Allied Health training pathway securing future workforce for regions

Caring Futures Institute researchers have evaluated the positive impact of the first phase of an allied health training pathway in regional areas.

The Allied Health Rural Health Generalist Pathway (AHRGP), introduced in 2019 with funding from the State Government, has engaged 13 allied health graduates so far in the formal education program designed to fast track their development.

The AHRGP aims to strengthen the future of the regional allied health workforce by upskilling graduate allied health professionals with the tools needed to care for regional patients.

Through the training pathway, graduates build on their knowledge in a range of clinical areas to respond to the diverse healthcare needs of rural communities. They also undertake service development projects with a rural focus.

In the report, authored by Caring Futures Institute researchers Alison Dymmott, Chris Brebner, Stacey George, and Narelle Campbell, a number of recommendations emerged including that investment into the AHRGO should continue due to the “overwhelmingly positive experience of all stakeholders to date”.

Ali Dymmott, a clinical Occupational Therapy lecturer at Flinders University, is undertaking her PhD exploring the experience of early career allied health professionals in rural and remote areas.

She is also investigating the impact of this generalist training pathway on improving workforce outcomes for allied health services in rural and remote SA.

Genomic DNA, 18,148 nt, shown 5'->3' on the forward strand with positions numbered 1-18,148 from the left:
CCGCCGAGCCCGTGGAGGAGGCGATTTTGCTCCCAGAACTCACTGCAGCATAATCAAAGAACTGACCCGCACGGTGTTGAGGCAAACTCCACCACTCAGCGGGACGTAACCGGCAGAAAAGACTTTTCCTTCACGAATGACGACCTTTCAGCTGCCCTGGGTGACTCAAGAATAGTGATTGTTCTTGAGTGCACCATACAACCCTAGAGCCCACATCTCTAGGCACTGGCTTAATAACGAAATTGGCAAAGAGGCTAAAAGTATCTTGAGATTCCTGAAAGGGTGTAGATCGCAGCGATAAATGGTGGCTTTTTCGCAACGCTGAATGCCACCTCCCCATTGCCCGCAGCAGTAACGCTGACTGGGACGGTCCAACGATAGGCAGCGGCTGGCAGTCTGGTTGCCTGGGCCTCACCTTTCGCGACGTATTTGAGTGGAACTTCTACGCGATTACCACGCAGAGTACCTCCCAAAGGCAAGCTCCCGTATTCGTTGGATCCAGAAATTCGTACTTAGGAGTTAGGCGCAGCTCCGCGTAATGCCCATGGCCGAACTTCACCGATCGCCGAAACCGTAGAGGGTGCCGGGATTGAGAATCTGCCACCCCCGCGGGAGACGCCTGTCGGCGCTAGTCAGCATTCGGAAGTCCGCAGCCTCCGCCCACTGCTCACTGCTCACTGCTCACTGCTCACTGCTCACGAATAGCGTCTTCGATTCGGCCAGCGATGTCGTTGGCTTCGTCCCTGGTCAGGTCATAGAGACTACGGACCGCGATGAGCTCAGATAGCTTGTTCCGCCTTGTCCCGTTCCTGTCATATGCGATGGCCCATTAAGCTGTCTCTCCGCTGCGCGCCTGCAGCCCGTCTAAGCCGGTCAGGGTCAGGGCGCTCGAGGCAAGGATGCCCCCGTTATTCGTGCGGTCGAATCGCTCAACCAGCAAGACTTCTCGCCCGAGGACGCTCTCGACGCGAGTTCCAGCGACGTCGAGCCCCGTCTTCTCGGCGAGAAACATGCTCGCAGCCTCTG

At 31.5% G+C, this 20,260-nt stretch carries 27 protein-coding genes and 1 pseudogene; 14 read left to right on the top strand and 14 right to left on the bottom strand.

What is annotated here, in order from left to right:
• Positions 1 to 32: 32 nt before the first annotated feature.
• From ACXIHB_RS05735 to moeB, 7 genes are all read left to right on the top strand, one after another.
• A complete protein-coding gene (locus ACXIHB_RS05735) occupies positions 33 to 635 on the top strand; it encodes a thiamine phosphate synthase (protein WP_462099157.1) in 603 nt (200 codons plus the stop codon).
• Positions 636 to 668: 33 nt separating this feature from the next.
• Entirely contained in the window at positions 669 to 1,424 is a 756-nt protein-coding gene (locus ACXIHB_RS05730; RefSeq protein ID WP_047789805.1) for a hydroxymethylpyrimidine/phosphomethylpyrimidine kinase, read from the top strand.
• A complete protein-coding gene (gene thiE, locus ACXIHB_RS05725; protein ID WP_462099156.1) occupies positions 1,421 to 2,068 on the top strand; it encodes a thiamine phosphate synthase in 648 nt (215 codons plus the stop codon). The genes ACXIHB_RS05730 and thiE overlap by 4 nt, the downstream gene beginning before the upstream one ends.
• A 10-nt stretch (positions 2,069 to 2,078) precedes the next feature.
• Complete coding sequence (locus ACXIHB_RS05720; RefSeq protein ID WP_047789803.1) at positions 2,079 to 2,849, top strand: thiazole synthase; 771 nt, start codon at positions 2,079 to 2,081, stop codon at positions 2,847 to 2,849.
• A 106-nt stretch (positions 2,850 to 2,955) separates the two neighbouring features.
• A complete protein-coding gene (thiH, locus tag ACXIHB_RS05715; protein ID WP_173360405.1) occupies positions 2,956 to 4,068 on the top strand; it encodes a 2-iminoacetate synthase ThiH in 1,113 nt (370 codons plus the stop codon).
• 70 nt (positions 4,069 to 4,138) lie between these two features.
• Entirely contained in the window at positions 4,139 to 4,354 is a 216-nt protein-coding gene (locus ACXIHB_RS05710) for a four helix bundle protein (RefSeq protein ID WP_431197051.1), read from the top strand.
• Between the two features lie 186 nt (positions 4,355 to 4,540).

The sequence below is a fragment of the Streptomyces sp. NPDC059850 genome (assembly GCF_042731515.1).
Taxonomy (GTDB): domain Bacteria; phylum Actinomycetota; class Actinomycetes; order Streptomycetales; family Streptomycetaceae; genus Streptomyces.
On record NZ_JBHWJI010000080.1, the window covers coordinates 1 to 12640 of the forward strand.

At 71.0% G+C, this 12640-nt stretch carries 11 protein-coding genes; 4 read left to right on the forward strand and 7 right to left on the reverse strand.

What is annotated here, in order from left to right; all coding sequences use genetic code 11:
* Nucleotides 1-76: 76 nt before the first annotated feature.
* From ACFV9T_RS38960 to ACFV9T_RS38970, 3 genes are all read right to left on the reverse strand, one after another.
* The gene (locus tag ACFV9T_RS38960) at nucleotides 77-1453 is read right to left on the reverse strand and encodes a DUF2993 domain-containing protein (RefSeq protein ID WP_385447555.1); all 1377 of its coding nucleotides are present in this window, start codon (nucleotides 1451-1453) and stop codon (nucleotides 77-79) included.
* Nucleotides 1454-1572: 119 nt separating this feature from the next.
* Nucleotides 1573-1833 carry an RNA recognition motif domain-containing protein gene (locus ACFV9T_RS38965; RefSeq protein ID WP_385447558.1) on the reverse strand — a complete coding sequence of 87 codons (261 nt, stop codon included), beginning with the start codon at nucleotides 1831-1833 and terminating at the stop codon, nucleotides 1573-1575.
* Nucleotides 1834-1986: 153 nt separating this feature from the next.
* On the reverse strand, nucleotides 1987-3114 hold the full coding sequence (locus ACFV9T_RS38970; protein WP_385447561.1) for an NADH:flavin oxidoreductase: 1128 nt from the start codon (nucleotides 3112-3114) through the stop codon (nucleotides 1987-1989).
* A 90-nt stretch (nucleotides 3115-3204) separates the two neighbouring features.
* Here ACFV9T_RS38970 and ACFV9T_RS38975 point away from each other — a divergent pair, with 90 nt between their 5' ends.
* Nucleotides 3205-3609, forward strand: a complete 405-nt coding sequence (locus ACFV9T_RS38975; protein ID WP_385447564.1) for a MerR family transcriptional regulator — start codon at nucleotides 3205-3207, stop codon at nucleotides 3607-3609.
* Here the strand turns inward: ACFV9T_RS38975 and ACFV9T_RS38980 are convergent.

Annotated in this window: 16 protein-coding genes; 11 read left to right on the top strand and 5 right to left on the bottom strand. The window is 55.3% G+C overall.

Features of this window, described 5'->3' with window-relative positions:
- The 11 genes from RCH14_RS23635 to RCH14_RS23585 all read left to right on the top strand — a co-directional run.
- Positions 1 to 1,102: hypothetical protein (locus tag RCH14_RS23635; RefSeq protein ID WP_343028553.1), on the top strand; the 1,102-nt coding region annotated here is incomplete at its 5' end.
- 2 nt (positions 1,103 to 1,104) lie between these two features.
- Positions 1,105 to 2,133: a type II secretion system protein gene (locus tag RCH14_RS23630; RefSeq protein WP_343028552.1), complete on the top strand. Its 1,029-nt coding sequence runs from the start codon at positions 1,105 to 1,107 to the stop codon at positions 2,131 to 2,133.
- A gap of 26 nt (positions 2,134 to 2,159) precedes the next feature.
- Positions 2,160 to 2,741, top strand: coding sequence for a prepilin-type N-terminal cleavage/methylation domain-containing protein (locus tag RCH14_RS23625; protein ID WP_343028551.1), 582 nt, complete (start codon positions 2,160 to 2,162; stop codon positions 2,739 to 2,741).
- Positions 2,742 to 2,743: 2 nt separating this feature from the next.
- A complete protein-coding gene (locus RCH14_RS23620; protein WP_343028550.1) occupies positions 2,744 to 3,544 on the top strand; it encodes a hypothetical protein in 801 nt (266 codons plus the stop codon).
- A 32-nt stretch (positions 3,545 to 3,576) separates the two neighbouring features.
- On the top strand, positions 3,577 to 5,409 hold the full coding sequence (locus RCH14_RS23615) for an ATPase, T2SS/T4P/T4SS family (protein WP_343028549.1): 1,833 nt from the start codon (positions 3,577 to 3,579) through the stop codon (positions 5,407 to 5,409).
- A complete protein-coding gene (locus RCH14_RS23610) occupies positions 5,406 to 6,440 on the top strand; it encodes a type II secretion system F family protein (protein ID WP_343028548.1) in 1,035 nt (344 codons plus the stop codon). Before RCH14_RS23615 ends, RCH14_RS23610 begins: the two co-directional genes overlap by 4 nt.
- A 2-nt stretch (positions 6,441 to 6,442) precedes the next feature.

Ali says retention of allied health professionals in rural and remote areas is poor, for a number of reasons.

Ali Dymmott’s PhD will explore the experience of early career allied health professionals in rural and remote areas.

“This research will explore whether training early career allied health professionals to become rural generalists will impact on their intention to stay, their career opportunities and competence and confidence to work in rural and remote areas,” she says.

“It is anticipated that if retention of allied health improves, then communities will have access to higher quality and more consistent services which will have a positive impact on their health and wellbeing.”

Minister for Health and Wellbeing Stephen Wade said the evaluation of the first phase of the program had been positive, with early outcomes indicating the program will support trainees to work as more advanced rural generalist clinicians to better meet the needs of their local communities.

“Allied health services such as physiotherapy, occupational therapy, podiatry and speech pathology provide important everyday support to patients, so we are determined to make sure that care is accessible in regional communities,” he said.

Allied Health refers to a range of individual professions including dietetics, occupational therapy, physiotherapy, podiatry, speech pathology and social work .

While metropolitan allied health professions may specialise in a certain area, those working in rural parts are likely to need multidisciplinary skills.

Local Health Networks that have so far benefitted from the pathway include the Eyre Peninsula and Far North, Flinders and Upper North, Limestone Coast, Riverland, Mallee Coorong, and Yorke and Northern.

Read the Caring Futures Institute report into the AHRGP here.

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